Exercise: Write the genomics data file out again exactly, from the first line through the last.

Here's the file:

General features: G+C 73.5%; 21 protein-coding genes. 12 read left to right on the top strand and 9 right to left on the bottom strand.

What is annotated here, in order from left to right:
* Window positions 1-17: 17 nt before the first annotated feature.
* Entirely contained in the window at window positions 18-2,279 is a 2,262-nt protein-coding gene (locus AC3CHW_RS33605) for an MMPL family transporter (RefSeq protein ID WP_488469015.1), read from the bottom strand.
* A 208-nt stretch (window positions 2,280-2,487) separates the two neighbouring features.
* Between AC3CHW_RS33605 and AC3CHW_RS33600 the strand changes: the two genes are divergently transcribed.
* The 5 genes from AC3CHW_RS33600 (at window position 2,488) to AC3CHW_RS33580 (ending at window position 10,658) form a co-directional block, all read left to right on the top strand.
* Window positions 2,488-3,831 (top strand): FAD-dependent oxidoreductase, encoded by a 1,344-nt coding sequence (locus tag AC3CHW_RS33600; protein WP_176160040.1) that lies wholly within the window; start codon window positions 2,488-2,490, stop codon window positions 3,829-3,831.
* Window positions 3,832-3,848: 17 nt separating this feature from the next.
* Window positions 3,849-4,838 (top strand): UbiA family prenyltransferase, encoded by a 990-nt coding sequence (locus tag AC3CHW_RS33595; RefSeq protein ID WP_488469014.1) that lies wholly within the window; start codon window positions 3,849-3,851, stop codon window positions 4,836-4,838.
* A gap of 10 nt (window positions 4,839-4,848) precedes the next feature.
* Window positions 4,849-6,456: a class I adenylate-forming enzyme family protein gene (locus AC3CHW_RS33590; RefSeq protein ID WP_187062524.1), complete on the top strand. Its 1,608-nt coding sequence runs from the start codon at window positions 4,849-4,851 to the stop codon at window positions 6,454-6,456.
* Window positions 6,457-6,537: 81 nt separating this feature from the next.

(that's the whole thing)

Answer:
General features: G+C 73.5%; 21 protein-coding genes. 12 read left to right on the top strand and 9 right to left on the bottom strand.

What is annotated here, in order from left to right:
* Window positions 1-17: 17 nt before the first annotated feature.
* Entirely contained in the window at window positions 18-2,279 is a 2,262-nt protein-coding gene (locus AC3CHW_RS33605) for an MMPL family transporter (RefSeq protein ID WP_488469015.1), read from the bottom strand.
* A 208-nt stretch (window positions 2,280-2,487) separates the two neighbouring features.
* Between AC3CHW_RS33605 and AC3CHW_RS33600 the strand changes: the two genes are divergently transcribed.
* The 5 genes from AC3CHW_RS33600 (at window position 2,488) to AC3CHW_RS33580 (ending at window position 10,658) form a co-directional block, all read left to right on the top strand.
* Window positions 2,488-3,831 (top strand): FAD-dependent oxidoreductase, encoded by a 1,344-nt coding sequence (locus tag AC3CHW_RS33600; protein WP_176160040.1) that lies wholly within the window; start codon window positions 2,488-2,490, stop codon window positions 3,829-3,831.
* Window positions 3,832-3,848: 17 nt separating this feature from the next.
* Window positions 3,849-4,838 (top strand): UbiA family prenyltransferase, encoded by a 990-nt coding sequence (locus tag AC3CHW_RS33595; RefSeq protein ID WP_488469014.1) that lies wholly within the window; start codon window positions 3,849-3,851, stop codon window positions 4,836-4,838.
* A gap of 10 nt (window positions 4,839-4,848) precedes the next feature.
* Window positions 4,849-6,456: a class I adenylate-forming enzyme family protein gene (locus AC3CHW_RS33590; RefSeq protein ID WP_187062524.1), complete on the top strand. Its 1,608-nt coding sequence runs from the start codon at window positions 4,849-4,851 to the stop codon at window positions 6,454-6,456.
* Window positions 6,457-6,537: 81 nt separating this feature from the next.